Tuesday, September 15, 2009

GMail does not understand dots...

I recently discovered some little-known ways to use a GMail address that can give you greater control over your inbox and save you some time. Actually, when you choose a Gmail address, you actually get more than just "yourusername@gmail.com"; here are two different ways you can modify your Gmail address and still continue getting your mails:
  • Append a plus ("+") sign and any combination of words or numbers after your email address. For example, if your name was yourusername@gmail.com, you could send mail to yourusername+friends@gmail.com or yourusername+mailinglists@gmail.com.
  • Insert one or several dots (".") anywhere in your email address. Gmail doesn't recognize periods as characters in addresses -- Google mail just ignores them. For example, you could tell people your address was hikingfan@gmail.com, hiking.fan@gmail.com or hi.kin.g.fan@gmail.com.
For me, the real value in being able to manipulate your email address is that it makes it really easy to filter on those variants. For example you could use yourusername+bank@gmail.com when you sign up for online banking and then set up a filter to automatically star, archive or label emails addressed to yourusername+bank. You can also use this when you register for a service and think they might share your information. For example, I added "+yahoogrp" when I subscribed to some yahoo groups once, and now when I see emails from other groups to that address, I know how they got it and can apply a filter to auto-delete the mails.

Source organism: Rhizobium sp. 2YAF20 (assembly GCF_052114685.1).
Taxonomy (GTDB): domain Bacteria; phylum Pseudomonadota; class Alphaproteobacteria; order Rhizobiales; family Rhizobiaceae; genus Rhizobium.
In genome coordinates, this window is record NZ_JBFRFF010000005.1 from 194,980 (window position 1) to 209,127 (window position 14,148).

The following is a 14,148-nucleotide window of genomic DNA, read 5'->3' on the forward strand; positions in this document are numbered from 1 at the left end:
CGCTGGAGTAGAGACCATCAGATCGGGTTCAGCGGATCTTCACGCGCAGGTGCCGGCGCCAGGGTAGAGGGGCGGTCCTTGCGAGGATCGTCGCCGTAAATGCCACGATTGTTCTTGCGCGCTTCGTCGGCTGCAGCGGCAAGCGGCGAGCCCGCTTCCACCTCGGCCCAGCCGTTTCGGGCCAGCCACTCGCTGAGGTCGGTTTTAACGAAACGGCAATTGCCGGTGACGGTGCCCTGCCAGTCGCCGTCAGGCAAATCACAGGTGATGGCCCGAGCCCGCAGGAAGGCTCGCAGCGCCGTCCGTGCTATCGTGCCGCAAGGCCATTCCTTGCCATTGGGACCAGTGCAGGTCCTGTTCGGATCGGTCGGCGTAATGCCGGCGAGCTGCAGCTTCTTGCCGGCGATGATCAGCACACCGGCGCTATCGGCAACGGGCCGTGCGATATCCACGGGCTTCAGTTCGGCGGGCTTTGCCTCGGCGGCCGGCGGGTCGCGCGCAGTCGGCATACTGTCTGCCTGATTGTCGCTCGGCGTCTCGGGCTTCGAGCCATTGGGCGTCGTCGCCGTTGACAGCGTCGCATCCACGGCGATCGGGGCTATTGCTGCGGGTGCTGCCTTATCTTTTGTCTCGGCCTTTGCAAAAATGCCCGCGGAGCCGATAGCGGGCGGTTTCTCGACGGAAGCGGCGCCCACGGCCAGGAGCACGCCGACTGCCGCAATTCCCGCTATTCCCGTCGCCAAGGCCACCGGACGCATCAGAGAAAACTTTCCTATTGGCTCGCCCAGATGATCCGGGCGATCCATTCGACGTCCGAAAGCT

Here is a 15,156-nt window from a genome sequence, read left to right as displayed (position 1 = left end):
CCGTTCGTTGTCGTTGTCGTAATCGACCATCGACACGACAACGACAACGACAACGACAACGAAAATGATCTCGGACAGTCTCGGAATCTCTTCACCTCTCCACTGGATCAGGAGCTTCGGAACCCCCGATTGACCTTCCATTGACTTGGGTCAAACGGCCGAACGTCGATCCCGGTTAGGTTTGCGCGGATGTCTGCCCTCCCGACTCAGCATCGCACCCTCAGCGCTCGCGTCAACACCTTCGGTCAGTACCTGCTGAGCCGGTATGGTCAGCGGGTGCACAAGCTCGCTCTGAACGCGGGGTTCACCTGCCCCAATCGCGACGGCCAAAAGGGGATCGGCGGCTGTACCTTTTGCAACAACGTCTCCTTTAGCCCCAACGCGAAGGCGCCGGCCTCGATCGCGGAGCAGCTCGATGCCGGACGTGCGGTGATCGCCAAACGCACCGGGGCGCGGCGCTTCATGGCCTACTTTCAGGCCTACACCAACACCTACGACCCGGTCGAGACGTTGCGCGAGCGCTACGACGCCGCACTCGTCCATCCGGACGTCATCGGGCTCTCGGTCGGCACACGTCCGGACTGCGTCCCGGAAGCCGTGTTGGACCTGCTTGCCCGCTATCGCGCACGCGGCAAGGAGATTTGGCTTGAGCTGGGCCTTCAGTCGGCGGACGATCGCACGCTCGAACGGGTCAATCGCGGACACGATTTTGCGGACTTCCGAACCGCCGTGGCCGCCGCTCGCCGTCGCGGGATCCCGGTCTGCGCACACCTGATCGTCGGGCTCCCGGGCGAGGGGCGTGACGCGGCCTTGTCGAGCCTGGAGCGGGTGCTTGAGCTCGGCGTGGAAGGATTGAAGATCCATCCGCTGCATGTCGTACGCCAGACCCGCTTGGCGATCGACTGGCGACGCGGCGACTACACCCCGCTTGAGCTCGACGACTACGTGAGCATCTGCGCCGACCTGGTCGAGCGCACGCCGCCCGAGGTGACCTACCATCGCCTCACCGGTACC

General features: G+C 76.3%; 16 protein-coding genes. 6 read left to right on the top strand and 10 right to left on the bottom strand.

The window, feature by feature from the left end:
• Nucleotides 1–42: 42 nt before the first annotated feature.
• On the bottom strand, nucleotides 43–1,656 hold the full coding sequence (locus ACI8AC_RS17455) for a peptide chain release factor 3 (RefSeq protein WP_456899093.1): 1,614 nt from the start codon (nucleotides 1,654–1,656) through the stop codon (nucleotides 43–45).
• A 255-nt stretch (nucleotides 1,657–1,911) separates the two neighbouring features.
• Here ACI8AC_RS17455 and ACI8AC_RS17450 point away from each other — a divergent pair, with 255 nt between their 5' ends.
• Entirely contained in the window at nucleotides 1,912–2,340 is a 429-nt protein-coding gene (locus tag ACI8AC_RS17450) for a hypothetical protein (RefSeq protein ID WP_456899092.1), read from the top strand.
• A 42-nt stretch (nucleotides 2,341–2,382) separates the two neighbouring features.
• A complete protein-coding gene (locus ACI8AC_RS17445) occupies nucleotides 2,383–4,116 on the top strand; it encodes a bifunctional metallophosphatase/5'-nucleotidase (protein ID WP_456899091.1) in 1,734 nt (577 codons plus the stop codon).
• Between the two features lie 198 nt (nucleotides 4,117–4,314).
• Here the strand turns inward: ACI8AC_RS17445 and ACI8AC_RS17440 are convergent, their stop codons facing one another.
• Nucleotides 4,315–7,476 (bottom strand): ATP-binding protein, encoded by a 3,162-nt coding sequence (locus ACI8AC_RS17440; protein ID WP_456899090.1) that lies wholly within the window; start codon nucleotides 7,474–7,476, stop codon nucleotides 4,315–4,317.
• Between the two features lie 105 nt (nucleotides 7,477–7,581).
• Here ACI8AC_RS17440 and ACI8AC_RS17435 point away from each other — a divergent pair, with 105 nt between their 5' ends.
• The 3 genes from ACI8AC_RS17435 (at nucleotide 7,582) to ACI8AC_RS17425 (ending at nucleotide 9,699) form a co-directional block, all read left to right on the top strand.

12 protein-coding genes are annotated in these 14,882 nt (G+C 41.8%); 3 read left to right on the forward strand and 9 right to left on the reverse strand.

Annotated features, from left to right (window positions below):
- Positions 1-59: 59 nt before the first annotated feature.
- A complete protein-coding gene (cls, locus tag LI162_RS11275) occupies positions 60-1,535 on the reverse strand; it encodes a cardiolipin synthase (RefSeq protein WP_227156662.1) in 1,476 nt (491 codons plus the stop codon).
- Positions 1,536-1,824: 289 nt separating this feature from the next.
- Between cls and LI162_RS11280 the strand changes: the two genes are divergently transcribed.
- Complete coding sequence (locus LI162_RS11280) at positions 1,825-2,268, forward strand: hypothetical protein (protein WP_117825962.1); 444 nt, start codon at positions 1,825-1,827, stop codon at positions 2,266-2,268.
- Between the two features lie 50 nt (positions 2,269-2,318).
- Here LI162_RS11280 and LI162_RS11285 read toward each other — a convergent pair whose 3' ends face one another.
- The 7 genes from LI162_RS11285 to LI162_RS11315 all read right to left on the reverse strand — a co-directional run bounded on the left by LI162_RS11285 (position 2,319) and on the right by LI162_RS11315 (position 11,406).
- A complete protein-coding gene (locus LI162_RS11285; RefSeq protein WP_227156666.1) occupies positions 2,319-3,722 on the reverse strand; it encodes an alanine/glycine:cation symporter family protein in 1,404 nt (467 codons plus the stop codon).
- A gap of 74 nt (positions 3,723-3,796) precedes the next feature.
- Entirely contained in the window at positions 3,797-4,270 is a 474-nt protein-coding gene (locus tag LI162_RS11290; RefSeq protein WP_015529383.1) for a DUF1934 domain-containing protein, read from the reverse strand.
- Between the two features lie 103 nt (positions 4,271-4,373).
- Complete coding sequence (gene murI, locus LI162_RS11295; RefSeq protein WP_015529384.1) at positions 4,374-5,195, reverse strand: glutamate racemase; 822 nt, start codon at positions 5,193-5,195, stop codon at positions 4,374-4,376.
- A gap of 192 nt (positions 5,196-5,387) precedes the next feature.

Friday, July 31, 2009

Simple Serialization

The Simple XML serialization framework has released version 1.2. Simple is a serialization framework for Java that intends to provide an XML serialization framework that requires no configuration or mappings to serialize objects bi-directionally; i.e. to and from standard XML. Below is a list of some of the capabilities of the framework.